Unexpected Stroke at 34: How to Recognize Stroke Signs


At just 34, the idea he might be having a stroke never occurred to Bret Davidson. After all, many associate strokes with older people.

“We thought maybe I was dehydrated,” explained Davidson. “I didn’t think it was a stroke. I was at my son’s hockey tournament in Chicago when the rink started spinning. I then started vomiting non-stop for the rest of the day until I was able to go to bed that night. We had driven about halfway home but had to stop at a hotel for the night.”

Davidson, his wife Latasia, and their children Noah, Skylar and Jagger headed home the following day and went right to their UnityPoint Health Emergency Room.

“The woman at the front desk in the ER recognized I was having a stroke right away,” recalled Davidson. “I went immediately to a room, and the ER team started working on me.”

“Bret presented with headache, vomiting and confusion,” said Kurt Chamberlain, MD, UnityPoint Health ER physician. “His neurologic exam was concerning, and his eye movements did not line up symmetrically to focus. These issues are an indication for conditions such as a cerebellar stroke, a stroke in the cerebellum, which is used in coordination and balance.”

According to the Centers for Disease Control and Prevention (CDC), every 40 seconds someone in the United States has a stroke. Stroke risk increases with age but can occur at any age. About 38 percent of people hospitalized for a stroke are under age 65. It’s the leading cause of serious long-term disability in the U.S. Davidson spent three days in intensive care and was moved to the rehabilitation unit to begin his recovery.

“When he first came to our rehab unit, Bret was not able to walk on his own,” recalled Katrina Mahoney, UnityPoint Health senior physical therapist. “Bret had some difficulty talking but you could easily tell he wanted to return to his job and get back to being a dad.”

“I didn’t talk well at first,” shared Davidson. “You couldn’t make out what I was trying to say a lot of the time. And I had to relearn how to walk because my balance was off. My fine motor skills were not present. I couldn’t use my hands well at first.”

How to Recover From a Stroke

Davidson participated in daily, physical therapy, occupational therapy and speech therapy for the next two weeks. “We ended up doing some fun things in therapy,” explained Mahoney. “Before his stroke he was ice skating and playing hockey with his kids – so we were able to simulate a little of that in our rehabilitation gym. We’d use glide boards and other similar items to work on his balance. He made so much progress.”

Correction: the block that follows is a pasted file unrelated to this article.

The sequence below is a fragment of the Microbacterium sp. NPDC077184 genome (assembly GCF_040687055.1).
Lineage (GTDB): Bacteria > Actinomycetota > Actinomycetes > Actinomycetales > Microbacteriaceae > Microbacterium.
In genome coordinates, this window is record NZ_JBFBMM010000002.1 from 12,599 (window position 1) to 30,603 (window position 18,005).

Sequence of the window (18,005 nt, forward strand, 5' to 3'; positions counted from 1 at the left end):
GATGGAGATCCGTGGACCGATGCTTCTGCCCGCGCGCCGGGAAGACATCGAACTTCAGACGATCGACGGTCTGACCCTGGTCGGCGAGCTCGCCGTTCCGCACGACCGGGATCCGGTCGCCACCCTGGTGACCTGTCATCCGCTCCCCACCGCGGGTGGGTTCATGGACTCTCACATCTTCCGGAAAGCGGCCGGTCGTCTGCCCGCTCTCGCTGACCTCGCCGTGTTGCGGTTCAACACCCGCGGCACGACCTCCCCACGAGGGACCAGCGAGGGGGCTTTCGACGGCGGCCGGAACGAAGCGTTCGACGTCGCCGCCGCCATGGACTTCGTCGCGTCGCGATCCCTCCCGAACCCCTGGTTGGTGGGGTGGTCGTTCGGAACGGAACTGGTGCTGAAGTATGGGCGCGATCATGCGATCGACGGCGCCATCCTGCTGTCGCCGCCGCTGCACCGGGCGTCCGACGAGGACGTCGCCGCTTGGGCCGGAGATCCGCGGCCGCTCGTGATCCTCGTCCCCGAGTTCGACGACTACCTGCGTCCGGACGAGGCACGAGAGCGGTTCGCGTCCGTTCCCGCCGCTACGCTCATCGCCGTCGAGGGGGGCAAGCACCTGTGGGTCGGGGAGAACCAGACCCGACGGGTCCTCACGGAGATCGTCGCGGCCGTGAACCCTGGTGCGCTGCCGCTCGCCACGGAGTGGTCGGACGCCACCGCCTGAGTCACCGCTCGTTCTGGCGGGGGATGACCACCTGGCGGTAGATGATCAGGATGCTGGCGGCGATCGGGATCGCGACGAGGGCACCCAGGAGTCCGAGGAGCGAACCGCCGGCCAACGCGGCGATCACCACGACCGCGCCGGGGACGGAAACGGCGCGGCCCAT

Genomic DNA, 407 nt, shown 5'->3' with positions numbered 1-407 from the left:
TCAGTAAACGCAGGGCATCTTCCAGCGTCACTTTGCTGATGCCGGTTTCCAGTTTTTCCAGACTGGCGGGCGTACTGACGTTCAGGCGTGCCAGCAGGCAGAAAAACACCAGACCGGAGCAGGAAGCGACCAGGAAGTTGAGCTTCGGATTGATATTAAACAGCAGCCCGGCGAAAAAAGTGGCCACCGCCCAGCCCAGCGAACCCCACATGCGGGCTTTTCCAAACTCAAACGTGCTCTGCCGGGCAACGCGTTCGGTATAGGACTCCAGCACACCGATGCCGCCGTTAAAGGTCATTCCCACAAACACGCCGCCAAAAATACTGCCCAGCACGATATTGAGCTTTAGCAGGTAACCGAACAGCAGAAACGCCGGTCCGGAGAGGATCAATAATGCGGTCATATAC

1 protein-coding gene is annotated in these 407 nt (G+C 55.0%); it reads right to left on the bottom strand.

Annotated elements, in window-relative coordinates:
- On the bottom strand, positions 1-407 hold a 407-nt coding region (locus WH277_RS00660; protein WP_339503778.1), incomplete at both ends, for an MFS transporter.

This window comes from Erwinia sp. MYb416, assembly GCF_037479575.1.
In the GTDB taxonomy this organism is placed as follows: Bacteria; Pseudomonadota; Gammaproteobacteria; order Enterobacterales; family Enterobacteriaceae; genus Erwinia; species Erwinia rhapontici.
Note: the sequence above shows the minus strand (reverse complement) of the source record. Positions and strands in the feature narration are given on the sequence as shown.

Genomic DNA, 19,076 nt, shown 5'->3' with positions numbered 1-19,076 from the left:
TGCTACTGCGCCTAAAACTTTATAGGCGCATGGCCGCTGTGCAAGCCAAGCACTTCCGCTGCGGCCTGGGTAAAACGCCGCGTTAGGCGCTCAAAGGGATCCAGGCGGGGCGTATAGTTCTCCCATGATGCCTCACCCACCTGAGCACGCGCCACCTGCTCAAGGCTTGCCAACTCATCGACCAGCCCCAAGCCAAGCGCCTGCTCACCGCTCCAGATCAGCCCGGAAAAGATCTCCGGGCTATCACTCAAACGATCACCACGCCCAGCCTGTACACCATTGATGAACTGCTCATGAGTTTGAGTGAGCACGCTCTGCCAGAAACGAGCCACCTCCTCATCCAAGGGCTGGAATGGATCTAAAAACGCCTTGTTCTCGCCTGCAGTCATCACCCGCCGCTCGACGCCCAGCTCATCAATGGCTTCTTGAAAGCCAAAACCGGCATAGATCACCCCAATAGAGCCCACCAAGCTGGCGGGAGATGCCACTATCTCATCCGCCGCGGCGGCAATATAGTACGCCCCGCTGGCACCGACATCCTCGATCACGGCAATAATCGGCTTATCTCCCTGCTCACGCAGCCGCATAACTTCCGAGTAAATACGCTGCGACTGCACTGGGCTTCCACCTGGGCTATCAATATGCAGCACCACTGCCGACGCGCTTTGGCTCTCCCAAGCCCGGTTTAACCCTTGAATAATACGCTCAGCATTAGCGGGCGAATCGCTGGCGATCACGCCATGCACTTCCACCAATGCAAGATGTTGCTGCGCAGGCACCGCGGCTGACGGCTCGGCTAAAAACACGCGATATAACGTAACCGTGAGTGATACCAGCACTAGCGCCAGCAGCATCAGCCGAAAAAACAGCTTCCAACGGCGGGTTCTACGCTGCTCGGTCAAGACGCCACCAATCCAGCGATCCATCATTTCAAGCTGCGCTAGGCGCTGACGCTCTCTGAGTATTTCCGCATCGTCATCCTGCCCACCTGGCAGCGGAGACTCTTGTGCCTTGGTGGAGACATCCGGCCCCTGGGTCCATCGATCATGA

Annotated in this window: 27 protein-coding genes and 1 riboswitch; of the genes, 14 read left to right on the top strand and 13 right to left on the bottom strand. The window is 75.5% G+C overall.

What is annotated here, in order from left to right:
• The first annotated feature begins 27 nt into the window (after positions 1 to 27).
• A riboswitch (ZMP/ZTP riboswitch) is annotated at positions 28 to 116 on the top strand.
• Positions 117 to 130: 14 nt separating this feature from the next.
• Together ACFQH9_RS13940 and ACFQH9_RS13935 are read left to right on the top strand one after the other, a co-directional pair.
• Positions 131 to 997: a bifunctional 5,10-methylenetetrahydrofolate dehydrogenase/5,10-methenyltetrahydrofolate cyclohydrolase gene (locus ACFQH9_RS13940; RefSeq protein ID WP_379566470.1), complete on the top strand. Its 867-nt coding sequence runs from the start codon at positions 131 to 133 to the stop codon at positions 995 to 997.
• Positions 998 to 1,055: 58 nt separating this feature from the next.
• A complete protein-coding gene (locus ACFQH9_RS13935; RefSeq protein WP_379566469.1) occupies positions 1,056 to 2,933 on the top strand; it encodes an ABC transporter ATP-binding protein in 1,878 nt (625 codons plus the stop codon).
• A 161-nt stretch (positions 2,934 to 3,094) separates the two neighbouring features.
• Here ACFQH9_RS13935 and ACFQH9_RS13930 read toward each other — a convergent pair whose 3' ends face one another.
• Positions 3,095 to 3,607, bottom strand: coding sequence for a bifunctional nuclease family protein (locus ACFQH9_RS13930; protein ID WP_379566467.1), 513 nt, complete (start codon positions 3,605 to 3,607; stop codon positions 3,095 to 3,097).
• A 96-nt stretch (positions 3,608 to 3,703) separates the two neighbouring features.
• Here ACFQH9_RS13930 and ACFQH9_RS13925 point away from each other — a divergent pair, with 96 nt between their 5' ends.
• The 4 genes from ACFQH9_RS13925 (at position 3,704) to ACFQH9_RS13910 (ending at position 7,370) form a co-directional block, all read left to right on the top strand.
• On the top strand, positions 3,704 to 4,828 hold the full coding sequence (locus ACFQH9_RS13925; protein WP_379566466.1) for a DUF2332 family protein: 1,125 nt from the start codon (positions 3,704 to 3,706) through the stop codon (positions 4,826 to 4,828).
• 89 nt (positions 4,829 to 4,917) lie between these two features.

After Davidson was released from the hospital, he returned for outpatient therapy where the team continued their collaborative work. Davidson spent the next five months working on regaining what the stroke took away from him.

“When we discharged Bret, his balance scored within the normal range for his age,” shared Mahoney. “He was doing jumping jacks, push-ups, climbing ladders and a lot of hard work. We were working on getting him back to his supervisor position at a production facility. He was able to return to work the same month he completed outpatient therapy.”

A Closer Look at What May Cause a Stroke

Davidson had a patent foramen ovale closure (PFO) procedure last summer following his stroke. A PFO is a hole in the heart, which typically closes after birth. The hole is an opening between the upper heart chambers. It usually doesn’t cause complications, but sometimes small blood clots travel elsewhere in the body, likely the cause of Davidson's stroke.

“The important thing to remember is that not all strokes occur in elderly patients with predisposing factors such as hypertension, high cholesterol and diabetes,” Dr. Chamberlain said. “They can also occur as a result of an artery dissection or tear, a hemorrhage or other factors. The symptoms aren’t always obvious such as one-sided weakness or speech difficulty. The important thing is to get to the emergency room if someone is showing any signs of a stroke just to be sure. Look for things like, is their balance off, are they having vision problems, does one side of their face droop, is one arm weak or numb or is their speech slurred? If they have any of these symptoms call 911 immediately.”

“UnityPoint Health was a big help in getting me back to work and back to my life,” shared Davidson. “I am working again, driving on my own and I was told to take a year off from recreational hockey, but I’d like to get back to it again next fall.”

Can Stroke Be Prevented?

Many strokes can be prevented by living a healthy life and working with your healthcare provider to reduce stroke risk factors. Schedule your annual appointment through your MyUnityPoint patient portal, or search for a doctor to establish care.